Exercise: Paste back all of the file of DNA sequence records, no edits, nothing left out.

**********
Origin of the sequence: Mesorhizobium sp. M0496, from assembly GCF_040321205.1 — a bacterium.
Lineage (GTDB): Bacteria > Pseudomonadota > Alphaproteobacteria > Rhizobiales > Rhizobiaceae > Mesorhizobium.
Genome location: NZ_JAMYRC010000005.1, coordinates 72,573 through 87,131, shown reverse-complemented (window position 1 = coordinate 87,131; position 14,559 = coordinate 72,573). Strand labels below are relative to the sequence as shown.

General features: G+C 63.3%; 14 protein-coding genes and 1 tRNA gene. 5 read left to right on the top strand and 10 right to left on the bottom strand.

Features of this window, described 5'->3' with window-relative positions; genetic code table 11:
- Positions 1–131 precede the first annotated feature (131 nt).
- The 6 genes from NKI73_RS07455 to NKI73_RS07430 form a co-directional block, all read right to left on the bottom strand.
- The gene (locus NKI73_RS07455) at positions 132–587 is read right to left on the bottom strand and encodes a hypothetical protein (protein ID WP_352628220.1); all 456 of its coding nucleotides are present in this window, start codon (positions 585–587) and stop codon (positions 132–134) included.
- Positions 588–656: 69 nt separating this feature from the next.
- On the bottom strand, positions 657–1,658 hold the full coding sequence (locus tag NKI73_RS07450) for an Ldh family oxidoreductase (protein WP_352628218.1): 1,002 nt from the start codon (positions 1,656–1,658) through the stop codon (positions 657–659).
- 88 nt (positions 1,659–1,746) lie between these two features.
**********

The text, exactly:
Origin of the sequence: Mesorhizobium sp. M0496, from assembly GCF_040321205.1 — a bacterium.
Lineage (GTDB): Bacteria > Pseudomonadota > Alphaproteobacteria > Rhizobiales > Rhizobiaceae > Mesorhizobium.
Genome location: NZ_JAMYRC010000005.1, coordinates 72,573 through 87,131, shown reverse-complemented (window position 1 = coordinate 87,131; position 14,559 = coordinate 72,573). Strand labels below are relative to the sequence as shown.

General features: G+C 63.3%; 14 protein-coding genes and 1 tRNA gene. 5 read left to right on the top strand and 10 right to left on the bottom strand.

Features of this window, described 5'->3' with window-relative positions; genetic code table 11:
- Positions 1–131 precede the first annotated feature (131 nt).
- The 6 genes from NKI73_RS07455 to NKI73_RS07430 form a co-directional block, all read right to left on the bottom strand.
- The gene (locus NKI73_RS07455) at positions 132–587 is read right to left on the bottom strand and encodes a hypothetical protein (protein ID WP_352628220.1); all 456 of its coding nucleotides are present in this window, start codon (positions 585–587) and stop codon (positions 132–134) included.
- Positions 588–656: 69 nt separating this feature from the next.
- On the bottom strand, positions 657–1,658 hold the full coding sequence (locus tag NKI73_RS07450) for an Ldh family oxidoreductase (protein WP_352628218.1): 1,002 nt from the start codon (positions 1,656–1,658) through the stop codon (positions 657–659).
- 88 nt (positions 1,659–1,746) lie between these two features.